Figure 5. Normalized environmental scores per kg digestible protein (DP) animal feed nutritional output across Romanian crop rotations. RO [C_O #1] refers to cereal-oilseed rotation option 1, RO [C_O #2] refers to cereal-oilseed rotation option 2, RO [C_O_L #1] refers to cereal-oilseed-legume rotation option 1 (with common beans) and [C_O_L #2] refers to cereal-oilseed-legume rotation option 2 (with soybeans).
Table 5. Heat map of impact scores across all impact categories for all rotations analyzed in Scotland (SC), Italy (IT), and Romania (RO), expressed per DP.
The SNF required to produce 1 kg of DP was considerably higher for cereal-cereal and cereal-oilseed rotations than for legume-modified rotations across all regions (Supplementary Table 7). Consequently, cereal-cereal and cereal-oilseed rotations incurred larger burdens per kg DP for terrestrial and freshwater acidification, respiratory inorganics, and terrestrial eutrophication. Marine eutrophication burden was greatest overall for the Italian cereal-cereal rotation (IT [C_C]) because of the high nitrate leaching from the oat crop. Additionally, marine eutrophication burdens were greater for legume-modified rotations in Italy than cereal-oilseed (IT [C_O_L]) rotations because of leaching from fava bean residues (Reckling et al., 2016b).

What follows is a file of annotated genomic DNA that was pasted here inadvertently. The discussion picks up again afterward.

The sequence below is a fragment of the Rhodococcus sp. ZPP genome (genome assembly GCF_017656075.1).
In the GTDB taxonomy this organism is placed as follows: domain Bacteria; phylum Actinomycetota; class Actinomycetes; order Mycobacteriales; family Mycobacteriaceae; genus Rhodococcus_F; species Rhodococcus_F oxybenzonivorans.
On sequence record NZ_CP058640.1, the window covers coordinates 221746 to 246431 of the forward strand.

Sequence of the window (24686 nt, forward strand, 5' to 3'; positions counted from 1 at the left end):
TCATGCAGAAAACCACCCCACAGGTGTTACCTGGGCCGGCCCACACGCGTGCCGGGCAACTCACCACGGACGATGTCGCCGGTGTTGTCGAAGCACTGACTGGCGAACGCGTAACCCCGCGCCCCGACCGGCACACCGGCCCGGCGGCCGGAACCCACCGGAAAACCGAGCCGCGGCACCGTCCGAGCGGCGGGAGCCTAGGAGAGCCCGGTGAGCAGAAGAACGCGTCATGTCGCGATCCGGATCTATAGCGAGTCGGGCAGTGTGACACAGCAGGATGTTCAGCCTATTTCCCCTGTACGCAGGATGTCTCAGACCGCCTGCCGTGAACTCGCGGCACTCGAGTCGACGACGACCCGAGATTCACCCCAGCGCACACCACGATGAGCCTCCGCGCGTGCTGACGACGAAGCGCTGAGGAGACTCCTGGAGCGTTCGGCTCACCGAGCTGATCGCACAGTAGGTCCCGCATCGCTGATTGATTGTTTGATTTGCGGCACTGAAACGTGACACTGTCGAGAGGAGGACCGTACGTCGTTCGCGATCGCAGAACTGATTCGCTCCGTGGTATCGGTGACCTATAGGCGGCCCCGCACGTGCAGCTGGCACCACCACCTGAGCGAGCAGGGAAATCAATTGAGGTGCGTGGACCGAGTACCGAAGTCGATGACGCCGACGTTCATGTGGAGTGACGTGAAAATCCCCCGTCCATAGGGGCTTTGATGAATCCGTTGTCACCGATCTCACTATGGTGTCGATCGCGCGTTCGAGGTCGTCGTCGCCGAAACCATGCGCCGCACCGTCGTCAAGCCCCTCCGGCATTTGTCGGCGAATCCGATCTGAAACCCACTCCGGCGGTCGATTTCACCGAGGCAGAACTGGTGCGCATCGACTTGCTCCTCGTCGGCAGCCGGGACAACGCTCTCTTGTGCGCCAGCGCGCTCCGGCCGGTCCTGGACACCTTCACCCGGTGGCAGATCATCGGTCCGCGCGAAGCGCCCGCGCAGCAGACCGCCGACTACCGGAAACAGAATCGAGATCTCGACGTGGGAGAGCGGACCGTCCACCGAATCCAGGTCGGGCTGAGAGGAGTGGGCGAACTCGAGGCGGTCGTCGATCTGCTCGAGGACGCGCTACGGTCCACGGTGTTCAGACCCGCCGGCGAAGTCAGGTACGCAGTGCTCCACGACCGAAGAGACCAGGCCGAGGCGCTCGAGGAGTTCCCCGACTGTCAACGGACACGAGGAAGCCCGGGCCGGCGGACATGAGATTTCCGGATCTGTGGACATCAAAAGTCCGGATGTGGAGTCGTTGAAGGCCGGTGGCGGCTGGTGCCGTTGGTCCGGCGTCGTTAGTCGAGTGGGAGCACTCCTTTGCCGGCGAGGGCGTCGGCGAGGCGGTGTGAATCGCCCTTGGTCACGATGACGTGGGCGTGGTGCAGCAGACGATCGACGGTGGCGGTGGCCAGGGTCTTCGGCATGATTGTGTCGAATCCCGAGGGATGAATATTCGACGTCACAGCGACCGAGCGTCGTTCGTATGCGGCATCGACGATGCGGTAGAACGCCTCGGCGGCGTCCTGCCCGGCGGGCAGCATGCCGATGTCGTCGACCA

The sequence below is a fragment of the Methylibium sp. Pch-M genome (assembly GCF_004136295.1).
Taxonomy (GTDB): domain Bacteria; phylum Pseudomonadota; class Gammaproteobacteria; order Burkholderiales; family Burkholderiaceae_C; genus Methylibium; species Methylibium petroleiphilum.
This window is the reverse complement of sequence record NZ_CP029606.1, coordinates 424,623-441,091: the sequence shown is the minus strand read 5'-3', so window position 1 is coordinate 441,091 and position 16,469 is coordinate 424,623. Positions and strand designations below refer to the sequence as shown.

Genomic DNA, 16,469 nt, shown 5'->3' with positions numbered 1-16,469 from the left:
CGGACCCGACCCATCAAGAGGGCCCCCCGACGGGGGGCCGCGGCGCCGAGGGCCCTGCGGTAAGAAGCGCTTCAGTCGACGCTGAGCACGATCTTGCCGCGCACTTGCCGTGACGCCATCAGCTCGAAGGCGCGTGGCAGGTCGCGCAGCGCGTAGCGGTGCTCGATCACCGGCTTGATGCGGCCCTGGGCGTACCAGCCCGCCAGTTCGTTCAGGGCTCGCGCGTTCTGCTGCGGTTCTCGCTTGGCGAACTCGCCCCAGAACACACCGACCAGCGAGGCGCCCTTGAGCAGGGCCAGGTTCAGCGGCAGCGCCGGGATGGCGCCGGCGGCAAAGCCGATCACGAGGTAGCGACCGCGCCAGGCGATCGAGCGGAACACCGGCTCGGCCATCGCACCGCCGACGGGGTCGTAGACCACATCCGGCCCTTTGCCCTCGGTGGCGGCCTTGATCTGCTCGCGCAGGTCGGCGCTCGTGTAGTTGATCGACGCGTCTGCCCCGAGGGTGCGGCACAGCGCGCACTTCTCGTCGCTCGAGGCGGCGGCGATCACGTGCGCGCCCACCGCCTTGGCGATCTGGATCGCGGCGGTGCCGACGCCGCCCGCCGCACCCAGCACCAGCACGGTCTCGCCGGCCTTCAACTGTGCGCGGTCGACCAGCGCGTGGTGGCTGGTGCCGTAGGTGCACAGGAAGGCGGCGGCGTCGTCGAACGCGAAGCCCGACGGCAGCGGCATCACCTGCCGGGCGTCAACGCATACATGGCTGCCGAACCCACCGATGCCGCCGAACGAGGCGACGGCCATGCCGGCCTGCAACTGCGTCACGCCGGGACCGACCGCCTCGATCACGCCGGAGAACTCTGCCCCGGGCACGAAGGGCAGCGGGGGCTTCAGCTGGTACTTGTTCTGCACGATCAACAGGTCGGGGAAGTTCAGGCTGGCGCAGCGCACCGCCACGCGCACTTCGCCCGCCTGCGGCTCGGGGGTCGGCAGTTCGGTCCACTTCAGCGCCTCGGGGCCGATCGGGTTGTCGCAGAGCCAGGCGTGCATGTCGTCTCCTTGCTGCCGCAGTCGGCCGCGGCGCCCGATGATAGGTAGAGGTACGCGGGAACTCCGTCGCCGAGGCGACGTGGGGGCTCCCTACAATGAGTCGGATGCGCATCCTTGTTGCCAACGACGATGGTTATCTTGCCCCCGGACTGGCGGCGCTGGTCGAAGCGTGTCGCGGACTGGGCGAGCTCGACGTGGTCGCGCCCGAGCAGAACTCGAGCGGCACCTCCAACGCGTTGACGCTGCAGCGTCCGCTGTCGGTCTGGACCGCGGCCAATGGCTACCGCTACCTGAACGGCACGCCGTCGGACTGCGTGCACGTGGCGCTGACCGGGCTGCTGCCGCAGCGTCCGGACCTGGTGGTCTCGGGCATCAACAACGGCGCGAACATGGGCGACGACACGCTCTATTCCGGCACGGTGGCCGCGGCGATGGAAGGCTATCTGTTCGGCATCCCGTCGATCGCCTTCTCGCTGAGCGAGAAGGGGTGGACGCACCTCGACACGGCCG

Values for SNF application, yields (DM), Nitrogen Use Efficiency (NUE), leaching, and emission factors before and after the sensitivity analysis can be observed in Supplementary Table 9, for each crop under each of the ten rotations across all regions studied. The results of the sensitivity analysis for NDUP−F (Supplementary Table 10) did not show significant changes to the major conclusions on the comparative environmental efficiency of legume and non-legume rotations across different regions in Europe. However, the simulation of the use of nitrification inhibitors resulted in a reduction in climate change impacts from entire rotations of 20% on average for non-legume rotations and 18% on average for legume-modified rotations, as can be observed in Supplementary Figure 2.
Assessing Sustainable Human Nutrition